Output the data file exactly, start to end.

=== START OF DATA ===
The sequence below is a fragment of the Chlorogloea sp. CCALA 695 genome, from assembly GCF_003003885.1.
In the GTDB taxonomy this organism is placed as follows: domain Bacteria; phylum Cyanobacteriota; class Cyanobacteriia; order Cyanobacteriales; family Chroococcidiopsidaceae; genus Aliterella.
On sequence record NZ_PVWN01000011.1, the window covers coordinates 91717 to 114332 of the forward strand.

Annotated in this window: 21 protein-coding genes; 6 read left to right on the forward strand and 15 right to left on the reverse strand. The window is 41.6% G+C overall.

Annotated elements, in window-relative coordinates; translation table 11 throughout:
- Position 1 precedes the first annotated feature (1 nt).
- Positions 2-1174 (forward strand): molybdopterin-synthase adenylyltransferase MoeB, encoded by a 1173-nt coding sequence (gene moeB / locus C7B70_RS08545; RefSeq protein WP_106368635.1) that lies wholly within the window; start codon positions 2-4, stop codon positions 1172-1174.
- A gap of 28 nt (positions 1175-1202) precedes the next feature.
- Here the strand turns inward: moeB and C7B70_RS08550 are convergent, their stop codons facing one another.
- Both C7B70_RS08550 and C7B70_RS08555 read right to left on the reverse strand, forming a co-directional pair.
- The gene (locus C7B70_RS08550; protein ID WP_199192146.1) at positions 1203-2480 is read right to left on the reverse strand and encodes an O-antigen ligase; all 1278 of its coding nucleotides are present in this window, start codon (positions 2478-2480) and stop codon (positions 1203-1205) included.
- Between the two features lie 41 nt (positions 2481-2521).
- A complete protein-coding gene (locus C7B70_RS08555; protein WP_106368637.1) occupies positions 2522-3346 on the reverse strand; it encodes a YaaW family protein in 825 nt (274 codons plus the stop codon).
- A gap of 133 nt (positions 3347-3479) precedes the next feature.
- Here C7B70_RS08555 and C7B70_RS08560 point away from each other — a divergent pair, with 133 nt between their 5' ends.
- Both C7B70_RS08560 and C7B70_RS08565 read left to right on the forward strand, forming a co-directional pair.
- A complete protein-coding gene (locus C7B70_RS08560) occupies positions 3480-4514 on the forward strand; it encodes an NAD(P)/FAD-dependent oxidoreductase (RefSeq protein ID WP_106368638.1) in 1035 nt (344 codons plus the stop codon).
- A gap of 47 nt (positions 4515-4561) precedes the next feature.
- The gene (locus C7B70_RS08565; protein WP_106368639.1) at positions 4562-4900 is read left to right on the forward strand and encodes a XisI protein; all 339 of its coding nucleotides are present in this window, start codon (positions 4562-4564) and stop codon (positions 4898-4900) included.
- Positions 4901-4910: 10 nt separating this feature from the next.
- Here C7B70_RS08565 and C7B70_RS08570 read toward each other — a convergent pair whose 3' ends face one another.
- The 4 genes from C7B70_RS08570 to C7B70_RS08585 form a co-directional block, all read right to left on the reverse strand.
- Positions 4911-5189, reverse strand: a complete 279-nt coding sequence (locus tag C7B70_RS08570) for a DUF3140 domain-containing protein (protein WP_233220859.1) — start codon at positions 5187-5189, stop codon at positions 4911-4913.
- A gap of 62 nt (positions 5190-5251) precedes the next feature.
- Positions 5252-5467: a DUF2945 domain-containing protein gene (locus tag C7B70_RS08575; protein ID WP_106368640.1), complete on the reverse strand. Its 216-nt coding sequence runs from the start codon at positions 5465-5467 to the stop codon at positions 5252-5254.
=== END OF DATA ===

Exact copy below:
The sequence below is a fragment of the Chlorogloea sp. CCALA 695 genome, from assembly GCF_003003885.1.
In the GTDB taxonomy this organism is placed as follows: domain Bacteria; phylum Cyanobacteriota; class Cyanobacteriia; order Cyanobacteriales; family Chroococcidiopsidaceae; genus Aliterella.
On sequence record NZ_PVWN01000011.1, the window covers coordinates 91717 to 114332 of the forward strand.

Annotated in this window: 21 protein-coding genes; 6 read left to right on the forward strand and 15 right to left on the reverse strand. The window is 41.6% G+C overall.

Annotated elements, in window-relative coordinates; translation table 11 throughout:
- Position 1 precedes the first annotated feature (1 nt).
- Positions 2-1174 (forward strand): molybdopterin-synthase adenylyltransferase MoeB, encoded by a 1173-nt coding sequence (gene moeB / locus C7B70_RS08545; RefSeq protein WP_106368635.1) that lies wholly within the window; start codon positions 2-4, stop codon positions 1172-1174.
- A gap of 28 nt (positions 1175-1202) precedes the next feature.
- Here the strand turns inward: moeB and C7B70_RS08550 are convergent, their stop codons facing one another.
- Both C7B70_RS08550 and C7B70_RS08555 read right to left on the reverse strand, forming a co-directional pair.
- The gene (locus C7B70_RS08550; protein ID WP_199192146.1) at positions 1203-2480 is read right to left on the reverse strand and encodes an O-antigen ligase; all 1278 of its coding nucleotides are present in this window, start codon (positions 2478-2480) and stop codon (positions 1203-1205) included.
- Between the two features lie 41 nt (positions 2481-2521).
- A complete protein-coding gene (locus C7B70_RS08555; protein WP_106368637.1) occupies positions 2522-3346 on the reverse strand; it encodes a YaaW family protein in 825 nt (274 codons plus the stop codon).
- A gap of 133 nt (positions 3347-3479) precedes the next feature.
- Here C7B70_RS08555 and C7B70_RS08560 point away from each other — a divergent pair, with 133 nt between their 5' ends.
- Both C7B70_RS08560 and C7B70_RS08565 read left to right on the forward strand, forming a co-directional pair.
- A complete protein-coding gene (locus C7B70_RS08560) occupies positions 3480-4514 on the forward strand; it encodes an NAD(P)/FAD-dependent oxidoreductase (RefSeq protein ID WP_106368638.1) in 1035 nt (344 codons plus the stop codon).
- A gap of 47 nt (positions 4515-4561) precedes the next feature.
- The gene (locus C7B70_RS08565; protein WP_106368639.1) at positions 4562-4900 is read left to right on the forward strand and encodes a XisI protein; all 339 of its coding nucleotides are present in this window, start codon (positions 4562-4564) and stop codon (positions 4898-4900) included.
- Positions 4901-4910: 10 nt separating this feature from the next.
- Here C7B70_RS08565 and C7B70_RS08570 read toward each other — a convergent pair whose 3' ends face one another.
- The 4 genes from C7B70_RS08570 to C7B70_RS08585 form a co-directional block, all read right to left on the reverse strand.
- Positions 4911-5189, reverse strand: a complete 279-nt coding sequence (locus tag C7B70_RS08570) for a DUF3140 domain-containing protein (protein WP_233220859.1) — start codon at positions 5187-5189, stop codon at positions 4911-4913.
- A gap of 62 nt (positions 5190-5251) precedes the next feature.
- Positions 5252-5467: a DUF2945 domain-containing protein gene (locus tag C7B70_RS08575; protein ID WP_106368640.1), complete on the reverse strand. Its 216-nt coding sequence runs from the start codon at positions 5465-5467 to the stop codon at positions 5252-5254.